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Mahabharata of Krishna-Dwaipayana Vyasa
translated by Kisari Mohan Ganguli

Mahabharata of Vyasa (Badarayana, krishna-dwaipayana) translated by Kisari Mohan Ganguli is perhaps the most complete translation available in public domain. Mahabharata is the most popular scripture of Hindus and Mahabharata is considered as the fifth veda. We hope this translation is helping you.

Section CXXV

"Sanjaya said, 'When the army of the Pandavas was thus agitated on all sides, the Parthas and the Panchalas and the Somakas, retreated to a great distance. During the progress of that fierce battle, making the hair stand on end, and that universal carnage like to what happens, O Bharata, at that end of the Yuga, when, indeed, Drona of great prowess was repeatedly uttering leonine shouts, and when the Panchalas were being weakened and the Pandavas slaughtered, king Yudhishthira the Just, failing in that battle to find any refuge in that distress, began, O king, to think how the matter would end. Casting his eyes around in expectation of seeing Savyasachin, Yudhishthira, however, saw neither that son of Pritha nor Madhava. Not seeing that tiger among men viz., the ape-bannered Arjuna, and not hearing also the twang of Gandiva, the monarch became filled with anxiety, not seeing Satyaki also, that foremost of car-warriors among the Vrishnis, king Yudhishthira the Just became equally anxious. Indeed, not seeing those two foremost of men, Yudhishthira knew no peace. The high-souled king Yudhishthira the Just, of mighty arms, fearing the evil opinion of the world, began to think of Satyaki's car. Sini's grandson Satyaki, of true prowess, that dispeller of the fears of friends, hath been sent by me in the track of Phalguna. I had only one source of anxiety

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before, but now I have two. I should have tidings of both Satyaki and Dhananjaya, the son of Pandu. Having despatched Satyaki to follow in the track of Arjuna, whom shall I now send in the track of Satyaki? If by every means I endeavour to obtain intelligence of my brother only, without enquiring after Yuyudhana, the world will reproach me. They will say that, 'Yudhishthira, the son of Dharma, having enquired after his brother, leaves Satyaki of Vrishni's race, that hero of unfailing prowess, to his fate!' Fearing, as I do, the reproach of the world, I should therefore, send Vrikodara, the son of Pritha, in the track of the high-souled Madhava. The love I bear to the Vrishni hero, to that invincible warrior of the Satwata race, (viz., Satyaki), is not less than the love I bear to Arjuna, that slayer of foes. The delighter of the Sinis hath again, been set by me to a very heavy task. That mighty warrior, however, hath, either for the sake of a friend's request or for that of honour, penetrated into the Bharata army like a Makara into the ocean. Loud is the noise I hear of unretreating heroes, fighting together against that Vrishni hero of great intelligence. Without doubt, they are too many for him. The time, therefore, is come when I should think of his rescue. It seems to me that armed with the bow, Bhimasena, the son of Pandu, should go there where those two mighty car-warriors are. There is nothing on earth that Bhima cannot bear. If he struggles with resolution, he is a match in battle for all the bowmen in the world. Depending on the might of his own arms, he can stand against all foes. Relying on the strength of arms of that high-souled warrior, we have been able to come back from our exile in the woods and we have never been vanquished in battle. If Bhimasena, the son of Pandu, proceedeth hence to Satyaki, both Satyaki and Phalguna will derive real aid. Without doubt, I should not feel any anxiety for Satyaki and Phalguna. Both of them are accomplished in weapons, and Vasudeva himself is protecting them. (For all that, I feel anxious on their account), I should certainly seek to remove my anxiety. I shall, therefore, set Bhima to follow in the wake of Satyaki. Having done this, I should regard my arrangements complete for the rescue of Satyaki.' Yudhishthira, the son of Dharma, having settled this in his mind, addressed his charioteer and said, 'Take me to Bhima.' Hearing the command of king Yudhishthira the Just, the charioteer who was versed in horse-lore, took that car decked with gold to where Bhima was. Arrived at the presence of Bhima, the king, remembering the occasion, became unmanned by grief, and pressed Bhima with diverse solicitations. Indeed, overwhelmed with grief, the monarch addressed Bhima. And these were the words, O king, that Yudhishthira the son of Kunti then said unto him, 'O Bhima, I do not behold the standard of that Arjuna, who on a single car had vanquished all the gods, the Gandharvas and Asuras!' Then Bhimasena, addressing king Yudhishthira the Just who was in that plight, said, 'Never before did I see, or hear thy 'Words afflicted with such cheerlessness. Indeed, formerly, when we were smitten with grief, it was thou who hadst been our comforter. Rise, Rise, O king of kings, say what I am to do for thee. O giver of honours, there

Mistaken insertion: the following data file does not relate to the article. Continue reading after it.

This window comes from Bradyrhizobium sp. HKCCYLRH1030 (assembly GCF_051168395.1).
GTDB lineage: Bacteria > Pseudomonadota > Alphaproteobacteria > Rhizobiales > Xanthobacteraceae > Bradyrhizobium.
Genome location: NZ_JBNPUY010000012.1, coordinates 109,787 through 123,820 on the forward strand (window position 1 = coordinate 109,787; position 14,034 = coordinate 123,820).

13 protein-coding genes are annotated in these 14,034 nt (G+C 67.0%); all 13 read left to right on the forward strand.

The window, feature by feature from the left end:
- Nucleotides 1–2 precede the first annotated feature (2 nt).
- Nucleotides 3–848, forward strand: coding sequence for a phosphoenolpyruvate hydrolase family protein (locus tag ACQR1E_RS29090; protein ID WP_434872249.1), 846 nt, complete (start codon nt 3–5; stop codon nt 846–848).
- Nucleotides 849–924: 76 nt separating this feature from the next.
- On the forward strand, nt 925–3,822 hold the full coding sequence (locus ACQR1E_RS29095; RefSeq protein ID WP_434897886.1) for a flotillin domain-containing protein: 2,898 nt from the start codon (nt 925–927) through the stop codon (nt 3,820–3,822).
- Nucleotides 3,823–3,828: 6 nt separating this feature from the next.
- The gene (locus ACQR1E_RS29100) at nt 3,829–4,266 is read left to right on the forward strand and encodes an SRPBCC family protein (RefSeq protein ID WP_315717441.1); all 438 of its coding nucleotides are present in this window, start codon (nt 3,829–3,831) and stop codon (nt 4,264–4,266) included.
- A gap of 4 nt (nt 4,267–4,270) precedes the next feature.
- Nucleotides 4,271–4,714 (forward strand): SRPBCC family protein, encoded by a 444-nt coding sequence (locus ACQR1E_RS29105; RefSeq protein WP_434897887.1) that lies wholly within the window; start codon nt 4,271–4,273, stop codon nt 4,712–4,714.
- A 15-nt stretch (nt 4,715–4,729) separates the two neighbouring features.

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is nothing that I cannot do. Tell me what your commands are, O foremost one of Kuru's race! Do not set your heart on grief.' Unto Bhimasena then, the king with a sorrowful face and with eyes bathed in tears, said, sighing the while like a black cobra, 'The blasts of the conch Panchajanya, wrathfully blown by Vasudeva of world-wide renown, are being heard. It seems, from this, that thy brother Dhananjaya lieth today on the field, deprived of life. Without doubt, Arjuna having been slain, Janardana is fighting. That hero of great might, relying on whose prowess the Pandavas are alive, he to whom we always turn in times of fear like the celestials towards their chief of a thousand eyes, that hero hath, in search after the ruler of Sindhus, penetrated into the Bharata host. I know this, O Bhima, viz., that he hath gone, but he hath not yet returned. Dark in complexion, youthful in years, of curly locks, exceedingly handsome mighty car-warrior, of broad chest and long arms, possessed of the tread of an infuriated elephant, of eyes of the colour of burnished copper and like those a chakra, that brother of thine enhances the fears of foes. Blessed be thou, even this is the cause of my grief, O chastiser of foes! For Arjuna's sake, O thou of mighty arms, as also for the sake of Satwata, my grief increaseth like a blazing fire fed with libations of clarified butter. I do not see his standard. For this am I stupefied with sorrow. Without doubt, he hath been slain, and Krishna, skilled in battle, is fighting. Know also that the tiger among men, that mighty car-warrior, Satwata is slain. Alas! Satyaki hath followed in the wake of that other mighty car-warrior, with thy brother. Without seeing Satyaki also, I am stupefied by grief. Therefore, O son of Kunti, go thither, where Dhananjaya is and Satyaki also of mighty energy, if, of course, thou thinkest it thy duty to obey my words, O thou that art acquainted with duty.' Remember that I am thy eldest brother. Thou shouldst think Satyaki to be dearer to thee than Arjuna himself. O son of Pritha, Satyaki hath gone, from desire of doing good to me, in the track of Arjuna, a track that is incapable of being trod by persons of vile souls. Beholding the two Krishnas and Satyaki also of the Satwata race sound and whole, send me a message, O son of Pandu, by uttering a leonine roar.'"